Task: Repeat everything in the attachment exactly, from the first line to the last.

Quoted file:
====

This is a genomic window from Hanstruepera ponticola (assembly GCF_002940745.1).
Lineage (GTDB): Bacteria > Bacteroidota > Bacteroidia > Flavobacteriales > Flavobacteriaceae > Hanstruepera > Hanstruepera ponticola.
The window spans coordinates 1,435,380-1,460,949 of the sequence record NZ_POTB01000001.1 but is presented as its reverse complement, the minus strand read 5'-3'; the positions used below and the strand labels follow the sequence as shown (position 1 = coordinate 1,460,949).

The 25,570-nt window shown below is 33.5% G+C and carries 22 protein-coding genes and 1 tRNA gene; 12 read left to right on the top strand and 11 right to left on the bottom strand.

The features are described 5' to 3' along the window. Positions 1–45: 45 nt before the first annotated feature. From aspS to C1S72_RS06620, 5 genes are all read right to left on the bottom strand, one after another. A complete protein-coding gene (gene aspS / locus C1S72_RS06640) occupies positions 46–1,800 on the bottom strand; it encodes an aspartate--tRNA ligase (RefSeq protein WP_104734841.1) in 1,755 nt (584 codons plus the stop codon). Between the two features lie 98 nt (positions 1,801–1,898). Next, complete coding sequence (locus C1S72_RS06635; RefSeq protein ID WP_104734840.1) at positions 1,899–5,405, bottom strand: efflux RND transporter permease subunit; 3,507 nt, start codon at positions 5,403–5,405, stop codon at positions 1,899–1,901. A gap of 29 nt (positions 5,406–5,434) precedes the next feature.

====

This is a genomic window from Hanstruepera ponticola (assembly GCF_002940745.1).
Lineage (GTDB): Bacteria > Bacteroidota > Bacteroidia > Flavobacteriales > Flavobacteriaceae > Hanstruepera > Hanstruepera ponticola.
The window spans coordinates 1,435,380-1,460,949 of the sequence record NZ_POTB01000001.1 but is presented as its reverse complement, the minus strand read 5'-3'; the positions used below and the strand labels follow the sequence as shown (position 1 = coordinate 1,460,949).

The 25,570-nt window shown below is 33.5% G+C and carries 22 protein-coding genes and 1 tRNA gene; 12 read left to right on the top strand and 11 right to left on the bottom strand.

The features are described 5' to 3' along the window. Positions 1–45: 45 nt before the first annotated feature. From aspS to C1S72_RS06620, 5 genes are all read right to left on the bottom strand, one after another. A complete protein-coding gene (gene aspS / locus C1S72_RS06640) occupies positions 46–1,800 on the bottom strand; it encodes an aspartate--tRNA ligase (RefSeq protein WP_104734841.1) in 1,755 nt (584 codons plus the stop codon). Between the two features lie 98 nt (positions 1,801–1,898). Next, complete coding sequence (locus C1S72_RS06635; RefSeq protein ID WP_104734840.1) at positions 1,899–5,405, bottom strand: efflux RND transporter permease subunit; 3,507 nt, start codon at positions 5,403–5,405, stop codon at positions 1,899–1,901. A gap of 29 nt (positions 5,406–5,434) precedes the next feature.